Whatever remuneration he will receive from the SFA after agreeing to be Craig Levein's successor, the same opinion will carry.
Verbal jousting with the media, interacting with supporters as well as managing expectation. In Strachan's opinion, it all just gets in the way of him doing what he is paid to do – coach players.
Despite the ability with which he can engage, either one-to-one, with a room full of journalists, or with a worldwide TV audience – he has kept busy since stepping down at Middlesbrough in 2010 by delivering his analytical and entertaining take on football as a pundit on ITV – it's not what gives him the biggest buzz.
That comes from improving players, which he believes he has done, admittedly, with differing degrees of success, wherever he has worked as a coach and manager.
Now comes the hard part – achieving this as national team boss where, by definition, you are working with already-proven players who belong to other managers and who you will have under your charge for only a few days at a time perhaps six times a year.
A club role, with the daily interaction with players you have selected, remains much more suited to Strachan's talents.
But he has never been a man with a plan. He has never attempted to plot the career path he will follow.
What happens next is always as much of a surprise to him as it is to those looking on. He has tried forward planning, and found his life does not work that way.
When he pitched up at Parkhead as Martin O'Neill's replacement in 2005, it was after 18 months out of the game following his decision to leave the hot seat at Southampton to enjoy a break from the life which had absorbed him for the previous 30 years as player then manager.
Out of courtesy and respect, Strachan had informed his employers he would stay in situ until the end of the season before honouring the promise he had made to wife Lesley to divorce himself from the game, travel the world with her, and take time to smell the flowers along the way.
However, that was not allowed to happen as news of his delayed departure leaked.
Strachan felt it was best for all concerned if he stepped down immediately, and his belief that you can't plan was further reinforced.
He had declined several opportunities to return to management before the offer to come to Glasgow arrived, explaining he wanted a different kind of challenge from the survival remit at Coventry and Southampton.
Strachan acknowledged that the challenge to replace the idolised O'Neill, manage a team that had to keep winning trophies despite slashing its budget, and win over a support which associated him most with an Aberdeen team which frequently got the better of Celtic, was certainly a bit different.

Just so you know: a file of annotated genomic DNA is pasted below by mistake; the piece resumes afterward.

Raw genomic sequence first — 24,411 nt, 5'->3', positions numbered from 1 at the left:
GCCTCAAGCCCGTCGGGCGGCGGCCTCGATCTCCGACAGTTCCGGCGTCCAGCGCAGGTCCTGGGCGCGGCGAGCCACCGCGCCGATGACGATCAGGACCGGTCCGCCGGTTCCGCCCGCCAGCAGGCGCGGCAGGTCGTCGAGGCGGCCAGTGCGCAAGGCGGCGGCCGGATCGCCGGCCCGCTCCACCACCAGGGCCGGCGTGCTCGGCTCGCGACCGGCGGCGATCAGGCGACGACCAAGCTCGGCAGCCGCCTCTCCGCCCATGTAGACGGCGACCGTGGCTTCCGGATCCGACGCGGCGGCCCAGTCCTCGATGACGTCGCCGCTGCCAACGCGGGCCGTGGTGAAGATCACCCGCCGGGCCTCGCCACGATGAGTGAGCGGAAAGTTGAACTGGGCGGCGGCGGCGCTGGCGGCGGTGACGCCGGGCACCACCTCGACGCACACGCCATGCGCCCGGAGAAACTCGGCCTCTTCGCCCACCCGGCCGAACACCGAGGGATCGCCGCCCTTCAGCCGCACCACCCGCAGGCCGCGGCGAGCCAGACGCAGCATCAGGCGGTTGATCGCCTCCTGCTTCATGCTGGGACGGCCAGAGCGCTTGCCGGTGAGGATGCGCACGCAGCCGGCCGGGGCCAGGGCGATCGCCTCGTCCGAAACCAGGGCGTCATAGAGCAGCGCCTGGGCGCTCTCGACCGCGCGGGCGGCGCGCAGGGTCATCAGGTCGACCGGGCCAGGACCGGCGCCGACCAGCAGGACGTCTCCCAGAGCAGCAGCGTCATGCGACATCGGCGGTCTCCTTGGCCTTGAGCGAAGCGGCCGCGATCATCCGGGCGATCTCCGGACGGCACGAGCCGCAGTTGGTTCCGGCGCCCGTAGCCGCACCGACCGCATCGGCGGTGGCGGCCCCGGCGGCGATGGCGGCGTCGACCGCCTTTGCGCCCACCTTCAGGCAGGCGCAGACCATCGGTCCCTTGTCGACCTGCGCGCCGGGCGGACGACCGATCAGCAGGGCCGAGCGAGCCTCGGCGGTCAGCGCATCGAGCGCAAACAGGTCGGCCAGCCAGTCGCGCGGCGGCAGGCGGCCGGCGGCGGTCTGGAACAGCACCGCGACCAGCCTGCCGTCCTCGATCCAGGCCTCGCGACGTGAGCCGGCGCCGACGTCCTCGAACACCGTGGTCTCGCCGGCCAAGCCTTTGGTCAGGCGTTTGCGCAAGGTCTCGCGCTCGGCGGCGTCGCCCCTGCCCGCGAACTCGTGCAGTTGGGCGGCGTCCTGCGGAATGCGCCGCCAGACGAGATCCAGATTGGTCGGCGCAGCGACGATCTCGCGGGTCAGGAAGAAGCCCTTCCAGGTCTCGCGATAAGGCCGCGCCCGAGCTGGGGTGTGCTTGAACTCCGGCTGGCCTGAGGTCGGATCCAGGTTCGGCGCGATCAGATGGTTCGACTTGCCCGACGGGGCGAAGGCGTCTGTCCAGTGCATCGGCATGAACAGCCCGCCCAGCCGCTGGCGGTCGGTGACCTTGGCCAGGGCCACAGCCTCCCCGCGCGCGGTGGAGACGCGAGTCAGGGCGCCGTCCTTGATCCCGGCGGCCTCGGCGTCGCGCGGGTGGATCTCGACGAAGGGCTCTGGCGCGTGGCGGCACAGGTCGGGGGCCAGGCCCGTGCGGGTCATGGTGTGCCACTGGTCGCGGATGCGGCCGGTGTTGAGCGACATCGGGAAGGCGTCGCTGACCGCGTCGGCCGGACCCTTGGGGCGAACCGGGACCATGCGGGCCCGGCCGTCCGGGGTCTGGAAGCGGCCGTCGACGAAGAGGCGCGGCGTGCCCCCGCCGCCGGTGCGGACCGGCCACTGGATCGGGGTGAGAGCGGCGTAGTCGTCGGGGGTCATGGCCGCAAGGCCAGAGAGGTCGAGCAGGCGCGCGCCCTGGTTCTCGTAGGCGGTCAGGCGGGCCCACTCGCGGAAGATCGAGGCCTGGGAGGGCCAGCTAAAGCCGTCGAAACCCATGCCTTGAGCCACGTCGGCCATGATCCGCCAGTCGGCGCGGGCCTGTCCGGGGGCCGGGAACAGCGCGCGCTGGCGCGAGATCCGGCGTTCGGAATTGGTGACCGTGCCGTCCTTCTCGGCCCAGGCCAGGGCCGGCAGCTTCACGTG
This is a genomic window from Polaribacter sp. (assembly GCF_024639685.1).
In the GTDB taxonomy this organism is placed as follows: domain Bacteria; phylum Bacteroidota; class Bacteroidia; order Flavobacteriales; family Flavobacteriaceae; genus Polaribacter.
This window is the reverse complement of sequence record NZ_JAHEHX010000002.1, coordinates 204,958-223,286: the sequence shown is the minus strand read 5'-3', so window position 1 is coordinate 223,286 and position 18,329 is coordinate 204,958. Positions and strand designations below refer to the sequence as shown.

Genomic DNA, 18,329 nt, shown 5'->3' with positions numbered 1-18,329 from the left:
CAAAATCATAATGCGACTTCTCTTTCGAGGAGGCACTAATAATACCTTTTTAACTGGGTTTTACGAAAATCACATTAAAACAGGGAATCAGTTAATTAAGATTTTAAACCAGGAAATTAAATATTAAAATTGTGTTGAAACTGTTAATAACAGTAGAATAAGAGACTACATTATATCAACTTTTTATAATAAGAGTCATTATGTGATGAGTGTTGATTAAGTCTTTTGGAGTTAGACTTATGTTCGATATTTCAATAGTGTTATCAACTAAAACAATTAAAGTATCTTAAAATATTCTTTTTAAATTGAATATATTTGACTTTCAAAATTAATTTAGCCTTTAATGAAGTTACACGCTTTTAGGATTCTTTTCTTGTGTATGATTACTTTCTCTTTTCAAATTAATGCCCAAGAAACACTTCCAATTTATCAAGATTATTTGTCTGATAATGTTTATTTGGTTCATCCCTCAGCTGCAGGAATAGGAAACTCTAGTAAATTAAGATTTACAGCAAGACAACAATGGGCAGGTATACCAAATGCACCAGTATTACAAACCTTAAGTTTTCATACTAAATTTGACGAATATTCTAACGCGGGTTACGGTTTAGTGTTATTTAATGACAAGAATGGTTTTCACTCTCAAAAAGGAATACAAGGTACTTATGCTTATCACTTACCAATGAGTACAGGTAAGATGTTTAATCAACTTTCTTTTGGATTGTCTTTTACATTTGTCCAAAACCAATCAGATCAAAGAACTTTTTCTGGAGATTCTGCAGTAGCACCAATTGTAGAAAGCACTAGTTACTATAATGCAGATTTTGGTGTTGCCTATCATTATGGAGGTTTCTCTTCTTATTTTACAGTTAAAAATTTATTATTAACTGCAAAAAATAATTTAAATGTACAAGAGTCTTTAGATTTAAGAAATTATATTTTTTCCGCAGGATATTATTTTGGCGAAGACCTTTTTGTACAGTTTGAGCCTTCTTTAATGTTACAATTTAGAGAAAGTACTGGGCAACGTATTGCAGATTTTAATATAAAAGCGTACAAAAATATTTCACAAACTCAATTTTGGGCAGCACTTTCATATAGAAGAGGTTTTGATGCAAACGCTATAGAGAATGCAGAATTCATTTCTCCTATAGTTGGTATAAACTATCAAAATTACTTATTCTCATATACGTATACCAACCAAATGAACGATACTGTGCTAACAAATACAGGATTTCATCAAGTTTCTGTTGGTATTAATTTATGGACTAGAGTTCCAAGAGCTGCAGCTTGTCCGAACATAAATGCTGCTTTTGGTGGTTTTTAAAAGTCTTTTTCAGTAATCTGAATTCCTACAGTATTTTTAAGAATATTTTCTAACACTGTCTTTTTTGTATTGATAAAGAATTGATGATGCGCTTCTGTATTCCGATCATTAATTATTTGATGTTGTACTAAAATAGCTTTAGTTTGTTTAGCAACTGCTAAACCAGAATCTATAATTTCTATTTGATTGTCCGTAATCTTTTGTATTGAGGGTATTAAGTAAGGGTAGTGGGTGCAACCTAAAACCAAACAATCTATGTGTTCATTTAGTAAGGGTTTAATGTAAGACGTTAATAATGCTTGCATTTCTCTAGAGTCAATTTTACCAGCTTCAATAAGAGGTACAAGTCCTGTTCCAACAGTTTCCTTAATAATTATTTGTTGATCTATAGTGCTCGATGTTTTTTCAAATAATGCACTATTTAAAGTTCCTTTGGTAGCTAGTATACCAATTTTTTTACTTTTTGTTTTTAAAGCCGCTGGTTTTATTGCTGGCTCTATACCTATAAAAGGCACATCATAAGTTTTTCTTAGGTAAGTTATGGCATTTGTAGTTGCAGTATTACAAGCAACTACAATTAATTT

By the time he left Parkhead four years later, he had ticked most of the boxes, becoming the first manager since Jock Stein to win three consecutive titles and surpassed O'Neill's achievements in Europe by leading his rebuilt side to the last 16 of the Champions League.
As if to prove it was no fluke, he pulled off this particular feat two years running, only coming to the end of the Euro route when confronted by the formidable obstacles of AC Milan then Barcelona.
The fact it all ended on a low note in 2009 with the championship regained by Rangers and the European excursion cut painfully short by Aalborg is a regret, but it should not be allowed to cast a shadow.
Indeed, he was only there for that final season out of a sense of respect and duty.
His intention had been to depart at the end of his third season – he recognises the shelf life which exists in such a high-profile position.
But the untimely death of coach and close friend Tommy Burns convinced him he needed to hang around and avoid adding any more instability to a club in a state of mourning and flux.
It was a defining period in the career, and life, of a man who has experienced so much since first travelling as a callow youth from his parents' home in the tough Muirhouse area of Edinburgh to join the equally-tough environment of professional football in a Dundee dressing room filled with hardened journeymen.
Strachan has picked up so much knowledge along the way and insists having been boss of Celtic handed him the skill set to become anything he wanted – including Prime Minister.
How accurate he is with that self assessment will be put to the test now he has accepted what many perceive to be the poisoned chalice which is the Scotland manager's job.
He was damaged, but not permanently, by the experience of trying to bring Middlesbrough back from the Championship.
Strachan admits he underestimated how bad the situation actually was, years of over- paying under-achieving players having ingrained a greedy culture which proved impossible to dismantle while also achieving positive results.
Indeed, soon after taking the job, Strachan admitted getting promotion for Boro would be a bigger achievement than taking Celtic to the last 16.
Eventually, he did the honourable thing and resigned, waiving his right to the hefty pay-off his contract entitled him to claim.
Welcome confirmation that he had kept everything in perspective, and that during the difficult period he had lost his job but not his sense of humour, came a few months later in the most unlikely of settings.
His much-loved father, Jim, had lost his long fight against illness, and at the funeral service in Edinburgh, Strachan found the courage to get up and deliver a highly-personal tribute to a room full of friends and family.
The sombre mood was lifted when he turned to the minister conducting the service and said: "You are right, you know, when you say God works in mysterious ways. If I had not made so many bad decisions at Middlesbrough, I would not have lost my job and would not have had so much time to spend with my dad in his final few months."
That sense of humour and perspective will serve him well as he embarks on his mission to make Scotland proud once again.